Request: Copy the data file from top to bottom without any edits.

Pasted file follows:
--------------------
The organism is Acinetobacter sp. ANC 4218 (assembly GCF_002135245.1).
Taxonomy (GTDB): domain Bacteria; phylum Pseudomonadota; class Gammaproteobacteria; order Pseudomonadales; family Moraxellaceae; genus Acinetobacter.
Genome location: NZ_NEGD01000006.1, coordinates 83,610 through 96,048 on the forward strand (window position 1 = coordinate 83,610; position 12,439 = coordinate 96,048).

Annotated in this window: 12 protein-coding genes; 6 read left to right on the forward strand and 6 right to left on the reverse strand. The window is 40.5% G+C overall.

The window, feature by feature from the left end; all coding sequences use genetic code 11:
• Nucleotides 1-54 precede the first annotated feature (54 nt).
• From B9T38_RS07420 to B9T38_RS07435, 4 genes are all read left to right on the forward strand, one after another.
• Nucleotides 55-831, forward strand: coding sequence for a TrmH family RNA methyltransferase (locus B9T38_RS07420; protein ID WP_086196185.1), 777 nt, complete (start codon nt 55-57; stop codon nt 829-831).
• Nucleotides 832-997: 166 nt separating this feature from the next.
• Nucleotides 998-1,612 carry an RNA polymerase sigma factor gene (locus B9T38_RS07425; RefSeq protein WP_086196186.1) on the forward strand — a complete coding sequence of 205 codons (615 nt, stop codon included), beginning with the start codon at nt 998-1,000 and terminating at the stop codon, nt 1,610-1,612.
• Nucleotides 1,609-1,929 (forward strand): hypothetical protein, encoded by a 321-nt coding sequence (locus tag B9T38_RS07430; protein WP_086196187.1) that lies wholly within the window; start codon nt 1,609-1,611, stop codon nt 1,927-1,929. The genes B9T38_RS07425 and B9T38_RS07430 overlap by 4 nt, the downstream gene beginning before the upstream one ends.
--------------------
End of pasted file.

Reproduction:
The organism is Acinetobacter sp. ANC 4218 (assembly GCF_002135245.1).
Taxonomy (GTDB): domain Bacteria; phylum Pseudomonadota; class Gammaproteobacteria; order Pseudomonadales; family Moraxellaceae; genus Acinetobacter.
Genome location: NZ_NEGD01000006.1, coordinates 83,610 through 96,048 on the forward strand (window position 1 = coordinate 83,610; position 12,439 = coordinate 96,048).

Annotated in this window: 12 protein-coding genes; 6 read left to right on the forward strand and 6 right to left on the reverse strand. The window is 40.5% G+C overall.

The window, feature by feature from the left end; all coding sequences use genetic code 11:
• Nucleotides 1-54 precede the first annotated feature (54 nt).
• From B9T38_RS07420 to B9T38_RS07435, 4 genes are all read left to right on the forward strand, one after another.
• Nucleotides 55-831, forward strand: coding sequence for a TrmH family RNA methyltransferase (locus B9T38_RS07420; protein ID WP_086196185.1), 777 nt, complete (start codon nt 55-57; stop codon nt 829-831).
• Nucleotides 832-997: 166 nt separating this feature from the next.
• Nucleotides 998-1,612 carry an RNA polymerase sigma factor gene (locus B9T38_RS07425; RefSeq protein WP_086196186.1) on the forward strand — a complete coding sequence of 205 codons (615 nt, stop codon included), beginning with the start codon at nt 998-1,000 and terminating at the stop codon, nt 1,610-1,612.
• Nucleotides 1,609-1,929 (forward strand): hypothetical protein, encoded by a 321-nt coding sequence (locus tag B9T38_RS07430; protein WP_086196187.1) that lies wholly within the window; start codon nt 1,609-1,611, stop codon nt 1,927-1,929. The genes B9T38_RS07425 and B9T38_RS07430 overlap by 4 nt, the downstream gene beginning before the upstream one ends.